Harry Potter - A Tribute (Part I)

PS: Minor spoilers regarding the Harry Potter books. So, stay clear if you haven’t read any of the books from the series.

On July 21st, the magical world of Harry Potter created by J.K. Rowling comes to an end. And while I am glad that it is finally getting over and we can get to read what happens to our favorite boy wizard and his friends, I am depressed that we will not be getting to read any more about Harry’s adventures as he attempts to conquer Voldemort. Here, I am going to share how Harry Potter has engulfed me right from the moment I started reading The Sorcerer’s Stone.

A long time ago, I was completely adamant I will not fall into the Harry Potter hype. I had taken a silent vow that I will not read any of the books or watch any of the movies no matter how hyped to death they were. But on Jan 19th, 2007, Harry Potter joined another great world (namely, Star Wars) to have captured my imagination after I had loathed it at some point of time. I was well informed about Harry Potter around the time of the release of The Half-Blood Prince but even then I never got on the bandwagon, something just kept me away from it. But with all the hype The Deathly Hallows (which I knew was going to be a fitting finale), I decided to give it a go to see what there is and boy am I glad I decided to do it.

The first impression I got when I read The Sorcerer’s Stone was the world created by Rowling is possibly the best fictional world ever invented with the possible exception of Star Wars. And while there are many parallels that can be draw between both Harry Potter and Star Wars – like a young boy relatively inexperienced in their worlds being forced to take on people who have mastered the arts (namely, Luke and Harry forced to take on Vader and Voldemort) and the eternal battle of good vs evil – both worlds are the results of wonderful imagination on the part of their respective authors. I realized Hogwarts was a fun place filled with lots of magic, booby traps and wonderful monsters that were captured beautifully by Rowling’s bewitching writing and funny dialogues. The Sorcerer’s Stone really set the base for all of the main characters – like portraying Dumbledore’s warmth for Harry, the beautiful friendship between Harry, Ron and Hermione and Snape’s hatred for Harry and Harry’s rivalry with Draco – as well as proving that Rowling can come up with some amazing twists in the plot.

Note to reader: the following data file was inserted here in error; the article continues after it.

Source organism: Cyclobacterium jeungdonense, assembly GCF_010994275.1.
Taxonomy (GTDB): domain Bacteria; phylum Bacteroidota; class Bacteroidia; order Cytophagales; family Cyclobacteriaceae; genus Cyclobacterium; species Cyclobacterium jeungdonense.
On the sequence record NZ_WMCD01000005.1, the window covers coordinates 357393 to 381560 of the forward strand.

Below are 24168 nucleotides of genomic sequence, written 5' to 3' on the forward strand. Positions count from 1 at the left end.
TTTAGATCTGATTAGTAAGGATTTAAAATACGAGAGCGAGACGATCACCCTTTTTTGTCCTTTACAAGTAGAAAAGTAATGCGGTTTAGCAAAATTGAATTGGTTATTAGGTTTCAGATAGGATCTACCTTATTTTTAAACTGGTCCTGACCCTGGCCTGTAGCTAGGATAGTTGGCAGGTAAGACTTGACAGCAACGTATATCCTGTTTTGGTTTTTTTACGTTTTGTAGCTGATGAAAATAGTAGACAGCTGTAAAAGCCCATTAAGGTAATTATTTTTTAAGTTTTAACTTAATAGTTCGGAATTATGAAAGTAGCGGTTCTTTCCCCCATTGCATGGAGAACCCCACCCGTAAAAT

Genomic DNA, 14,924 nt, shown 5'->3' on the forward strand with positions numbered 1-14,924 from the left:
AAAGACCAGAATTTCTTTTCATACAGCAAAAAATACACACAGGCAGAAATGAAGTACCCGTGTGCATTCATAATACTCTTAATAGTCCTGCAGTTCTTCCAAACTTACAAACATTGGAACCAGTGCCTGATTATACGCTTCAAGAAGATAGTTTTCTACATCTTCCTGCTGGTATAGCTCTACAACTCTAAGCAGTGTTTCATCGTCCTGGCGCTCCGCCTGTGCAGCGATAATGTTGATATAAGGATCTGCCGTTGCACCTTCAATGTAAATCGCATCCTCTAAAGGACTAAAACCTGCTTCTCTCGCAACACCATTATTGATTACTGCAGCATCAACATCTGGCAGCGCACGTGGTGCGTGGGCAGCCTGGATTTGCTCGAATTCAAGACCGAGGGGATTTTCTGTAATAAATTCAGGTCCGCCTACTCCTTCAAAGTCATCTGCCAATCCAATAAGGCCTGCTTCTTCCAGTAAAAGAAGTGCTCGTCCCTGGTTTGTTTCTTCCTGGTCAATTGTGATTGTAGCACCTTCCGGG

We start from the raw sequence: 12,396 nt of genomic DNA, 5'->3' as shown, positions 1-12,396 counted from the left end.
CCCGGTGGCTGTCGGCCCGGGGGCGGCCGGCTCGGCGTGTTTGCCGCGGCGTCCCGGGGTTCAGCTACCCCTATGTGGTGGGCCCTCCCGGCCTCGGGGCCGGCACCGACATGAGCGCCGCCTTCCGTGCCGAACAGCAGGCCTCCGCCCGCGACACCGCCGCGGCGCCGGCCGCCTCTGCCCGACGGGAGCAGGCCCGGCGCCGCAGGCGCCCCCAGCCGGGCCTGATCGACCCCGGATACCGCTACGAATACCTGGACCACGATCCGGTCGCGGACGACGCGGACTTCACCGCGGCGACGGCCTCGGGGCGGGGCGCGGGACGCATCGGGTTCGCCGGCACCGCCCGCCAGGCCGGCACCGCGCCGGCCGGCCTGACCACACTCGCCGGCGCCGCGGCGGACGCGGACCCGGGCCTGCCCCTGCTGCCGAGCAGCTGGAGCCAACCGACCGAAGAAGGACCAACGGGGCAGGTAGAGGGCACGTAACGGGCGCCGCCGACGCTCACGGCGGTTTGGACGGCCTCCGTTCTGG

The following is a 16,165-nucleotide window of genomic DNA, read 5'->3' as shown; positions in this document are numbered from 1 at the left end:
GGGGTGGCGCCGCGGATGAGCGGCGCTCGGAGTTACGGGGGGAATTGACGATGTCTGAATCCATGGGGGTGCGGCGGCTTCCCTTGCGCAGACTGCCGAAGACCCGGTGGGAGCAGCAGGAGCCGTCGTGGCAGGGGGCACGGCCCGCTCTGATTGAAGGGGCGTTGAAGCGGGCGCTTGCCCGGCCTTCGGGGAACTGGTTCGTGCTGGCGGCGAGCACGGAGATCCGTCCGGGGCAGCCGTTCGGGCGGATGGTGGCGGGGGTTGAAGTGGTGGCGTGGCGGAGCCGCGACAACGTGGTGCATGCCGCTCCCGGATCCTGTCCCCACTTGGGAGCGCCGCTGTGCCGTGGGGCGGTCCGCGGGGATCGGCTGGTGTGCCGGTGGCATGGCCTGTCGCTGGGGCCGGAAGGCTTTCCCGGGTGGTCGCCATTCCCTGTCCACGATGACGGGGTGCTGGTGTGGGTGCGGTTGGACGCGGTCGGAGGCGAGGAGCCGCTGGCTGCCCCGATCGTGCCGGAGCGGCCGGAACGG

The Chamber of Secrets and The Prisoner of Azkaban really had more of the same funny dialogues, character building, Hogwarts’ exploration and more twists to satisfy fans. Chamber of Secrets was also an important book to the series as a whole because it was in that book that we first got a glimpse of Voldemort’s past and the genius he was capable of at a young age as well as showing similarities shared by Voldemort and Harry. The Prisoner of Azkaban was the book in which we got to know more about Harry’s past, his father’s school life as well as his friends and getting warmth from the fact that Harry had a family of sorts in the form of his Godfather, Sirius Black. But the first 3 books never really opened up the story in any real form. The writing was at its best in the first 3 books to tell the truth, it combined all emotions into one, fun, sorrow, happiness and when Harry rode the Firebolt or when he realized the Firebolt had been given by Sirius, it was not only he who felt the warmth and happiness, rather as readers we shared every emotion he perceived.

In the next part, I look at the next 3 books in the series and also somewhat into The Deathly Hallows.

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